The FEMA Individual and Community Preparedness Division invites you to join a webinar that showcases successful partnerships between local American Red Cross regions and CERT programs. Three sets of American Red Cross and CERT programs serving three unique jurisdictions will discuss how they are working together to make their communities safer, stronger, and more resilient. Presenters will share how they established their partnerships, what lessons they learned from the experience, and how their collaboration benefitted their programs and communities. The webinar will conclude with a question and answer session.
Title: Local Partnerships Between the American Red Cross and CERT
Date: Wednesday, September 9, 2015
Time:  3:00 - 4:30 p.m. (ET)
This webinar will feature American Red Cross and CERT guest speakers from the following jurisdictions:
  • Delaware County, PA
  • Denver, CO
  • Detroit, MI

How to Join the Webinar:

We hope that you will be able to join us on September 9! If you can’t make it, we will be posting the recording, transcript, and slide deck of the presentation on this page, under “Citizen Corps Partners/Affiliates”: You can also view our most recent webinar on including people with disabilities and others with access and functional needs in CERT training at:

Sunday, August 23, 2015

Trauma Passed on to Children's Genes


Study of Holocaust survivors finds trauma passed on to children's genes
New finding is first example in humans of the theory of epigenetic inheritance: the idea that environmental factors can affect the genes of your children

I’ve been waiting for this. 
So, the Transatlantic Slave Trade, years of bondage during slavery, the Jim Crow and Civil Rights period, and current events affecting African Descent individuals throughout the Caribbean and America’s has left a genetic impression that has and continuing to have traumatic affect upon us, that many show signs of PTSD from generation to generation that needs to be addressed to move forward?

In the case of resiliency, some individual are more resilient then others and can bounce back immediately and recover from stress and other disruptions while others are greatly affected and require long term assistance or subsistence until fully recovered by initially becoming aware of the trauma and its effects.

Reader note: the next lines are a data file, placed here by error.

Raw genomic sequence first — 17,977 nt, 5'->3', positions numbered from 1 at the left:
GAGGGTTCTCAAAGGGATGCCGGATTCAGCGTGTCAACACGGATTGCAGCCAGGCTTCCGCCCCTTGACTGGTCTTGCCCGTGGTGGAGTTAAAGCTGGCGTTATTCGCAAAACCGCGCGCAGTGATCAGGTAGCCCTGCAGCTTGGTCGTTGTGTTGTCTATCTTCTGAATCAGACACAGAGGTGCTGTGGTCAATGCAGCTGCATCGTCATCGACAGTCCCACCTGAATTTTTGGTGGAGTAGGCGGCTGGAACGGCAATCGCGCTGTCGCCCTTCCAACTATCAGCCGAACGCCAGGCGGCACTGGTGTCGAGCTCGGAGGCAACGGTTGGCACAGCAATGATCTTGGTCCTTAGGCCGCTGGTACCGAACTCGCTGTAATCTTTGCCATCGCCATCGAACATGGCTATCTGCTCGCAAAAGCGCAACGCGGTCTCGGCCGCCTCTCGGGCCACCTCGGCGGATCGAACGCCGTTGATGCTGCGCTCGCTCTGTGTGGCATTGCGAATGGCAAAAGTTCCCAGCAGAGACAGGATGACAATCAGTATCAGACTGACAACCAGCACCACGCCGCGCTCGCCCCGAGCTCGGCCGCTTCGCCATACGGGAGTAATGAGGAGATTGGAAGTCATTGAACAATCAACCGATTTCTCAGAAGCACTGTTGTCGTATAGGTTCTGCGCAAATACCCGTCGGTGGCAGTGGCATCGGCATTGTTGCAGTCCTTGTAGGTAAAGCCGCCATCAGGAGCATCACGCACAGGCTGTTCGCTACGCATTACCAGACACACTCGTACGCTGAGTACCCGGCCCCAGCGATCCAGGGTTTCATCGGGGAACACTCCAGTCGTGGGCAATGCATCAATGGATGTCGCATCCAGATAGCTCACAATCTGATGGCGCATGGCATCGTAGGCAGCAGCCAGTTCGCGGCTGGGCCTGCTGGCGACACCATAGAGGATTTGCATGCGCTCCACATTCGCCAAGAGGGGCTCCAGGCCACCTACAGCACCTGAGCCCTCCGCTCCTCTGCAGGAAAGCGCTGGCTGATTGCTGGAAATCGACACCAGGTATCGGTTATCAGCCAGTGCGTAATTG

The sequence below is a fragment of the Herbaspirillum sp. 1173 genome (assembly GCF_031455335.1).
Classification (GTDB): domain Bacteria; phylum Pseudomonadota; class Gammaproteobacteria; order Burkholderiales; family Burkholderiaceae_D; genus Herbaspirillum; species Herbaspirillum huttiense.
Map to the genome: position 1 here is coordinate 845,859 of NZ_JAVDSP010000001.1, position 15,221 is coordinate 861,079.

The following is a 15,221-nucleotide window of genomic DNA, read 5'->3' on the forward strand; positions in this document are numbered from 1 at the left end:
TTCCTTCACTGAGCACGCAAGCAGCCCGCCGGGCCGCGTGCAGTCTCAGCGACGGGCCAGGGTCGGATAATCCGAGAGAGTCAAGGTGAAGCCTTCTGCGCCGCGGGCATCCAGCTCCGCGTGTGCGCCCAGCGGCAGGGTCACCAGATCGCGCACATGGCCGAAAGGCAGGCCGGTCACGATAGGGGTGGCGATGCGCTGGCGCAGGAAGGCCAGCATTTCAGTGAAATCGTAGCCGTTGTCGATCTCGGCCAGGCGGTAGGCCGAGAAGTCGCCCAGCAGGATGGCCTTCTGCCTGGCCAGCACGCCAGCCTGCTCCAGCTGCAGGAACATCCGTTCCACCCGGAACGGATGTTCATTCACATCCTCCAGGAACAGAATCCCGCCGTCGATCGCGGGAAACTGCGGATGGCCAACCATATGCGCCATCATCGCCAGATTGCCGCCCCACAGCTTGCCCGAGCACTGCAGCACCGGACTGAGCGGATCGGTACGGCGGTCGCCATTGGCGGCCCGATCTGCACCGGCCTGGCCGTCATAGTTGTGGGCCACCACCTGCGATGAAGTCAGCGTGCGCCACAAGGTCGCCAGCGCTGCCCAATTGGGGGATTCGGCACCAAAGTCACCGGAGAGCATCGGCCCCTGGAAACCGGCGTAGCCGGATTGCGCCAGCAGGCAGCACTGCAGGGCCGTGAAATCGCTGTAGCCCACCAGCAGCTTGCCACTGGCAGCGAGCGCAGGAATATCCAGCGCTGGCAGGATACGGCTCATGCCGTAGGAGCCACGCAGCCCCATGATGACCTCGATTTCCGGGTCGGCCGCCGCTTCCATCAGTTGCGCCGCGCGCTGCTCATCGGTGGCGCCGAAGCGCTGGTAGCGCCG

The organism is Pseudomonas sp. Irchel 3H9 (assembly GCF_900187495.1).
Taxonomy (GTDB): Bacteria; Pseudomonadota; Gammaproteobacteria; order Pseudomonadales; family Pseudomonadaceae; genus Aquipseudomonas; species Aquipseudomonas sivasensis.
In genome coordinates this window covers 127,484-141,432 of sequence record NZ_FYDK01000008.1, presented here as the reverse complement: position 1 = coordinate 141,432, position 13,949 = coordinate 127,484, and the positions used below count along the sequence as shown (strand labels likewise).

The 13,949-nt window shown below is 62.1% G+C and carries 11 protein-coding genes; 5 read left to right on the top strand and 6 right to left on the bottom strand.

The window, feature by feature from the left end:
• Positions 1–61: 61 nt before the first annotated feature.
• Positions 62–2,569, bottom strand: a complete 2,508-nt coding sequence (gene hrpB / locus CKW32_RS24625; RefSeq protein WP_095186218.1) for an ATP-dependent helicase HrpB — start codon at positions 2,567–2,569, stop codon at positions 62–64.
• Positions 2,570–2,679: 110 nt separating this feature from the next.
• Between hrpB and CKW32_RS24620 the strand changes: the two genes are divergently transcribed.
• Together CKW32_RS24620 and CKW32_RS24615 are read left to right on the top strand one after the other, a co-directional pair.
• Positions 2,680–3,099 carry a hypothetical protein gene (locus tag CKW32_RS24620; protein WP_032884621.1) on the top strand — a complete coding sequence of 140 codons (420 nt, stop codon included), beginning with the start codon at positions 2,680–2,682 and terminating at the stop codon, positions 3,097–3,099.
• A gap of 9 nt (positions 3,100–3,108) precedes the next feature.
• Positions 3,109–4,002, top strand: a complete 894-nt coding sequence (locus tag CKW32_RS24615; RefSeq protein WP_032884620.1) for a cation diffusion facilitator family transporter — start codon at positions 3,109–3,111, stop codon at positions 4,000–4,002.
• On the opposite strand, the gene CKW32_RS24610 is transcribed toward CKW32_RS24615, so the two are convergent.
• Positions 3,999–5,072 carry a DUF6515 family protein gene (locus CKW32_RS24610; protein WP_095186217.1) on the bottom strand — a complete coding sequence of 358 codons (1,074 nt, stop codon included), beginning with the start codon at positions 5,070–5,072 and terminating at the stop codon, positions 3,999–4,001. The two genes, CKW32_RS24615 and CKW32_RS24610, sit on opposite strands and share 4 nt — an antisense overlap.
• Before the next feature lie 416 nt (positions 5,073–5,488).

Interesting hypothesis.  What say you?  

Click on the 'Posted' item below to enter your comments.


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Thursday, August 20, 2015

Situation Awareness. Ebola Crisis. Recovery, Revitalization, Resiliency Building.


Same Old Mistakes
Although last year’s Ebola epidemic was a great surprise biologically speaking, practically all nonbiological aspects of the crisis “were entirely unsurprising, as the epidemic itself and the fumbling response to it played out with deeply frustrating predictability,” writes Laurie Garrett, Senior Fellow for Global Health at the Council on Foreign Relations.

Her 10,000-plus word treatise about how the WHO mishandled the crisis is both substantive and riveting. She addresses areas requiring attention: the availability and use of experimental medicines, vaccines and rapid diagnostic tools. And she introduces readers to the likes of Miatta Zenabu Gbanya, a crisis-seasoned nurse who said, “I thought I knew fear very well. I thought fear in Darfur was the worst feeling. But no—it’s Ebola.”
Foreign Affairs

2.  Related: Ebola: What Happened – Council on Foreign Relations

3.  Related: WHO reports 3 new Ebola cases—all in Guinea – CIDRAP

4.  Related: Persistence of Ebola Virus in Sterilized Wastewater – Environmental Science & Technology Letters

    5.  Paper-based test screens for Ebola, dengue, yellow fever in minutes
     – Healio

Tuesday, August 18, 2015

Free Education\Training. Coursera. Introduction to Sustainable Development

To achieve sustainable development, countries need to achieve three goals simultaneously: economic growth, broad-based social inclusion, and environmental sustainability. While many countries have “solved” the growth puzzles, few have succeeded in achieving all three aspects of sustainable development.

This preview course, "Introduction to Sustainable Development" will give you an understanding of the key challenges and pathways to sustainable development - that is, economic development that is also socially inclusive and environmentally sustainable.

Columbia University
Begins Now

Opportunity. Pilot Test “Closing the Gap in Local Emergency Planning for People with Disabilities,” An Online Course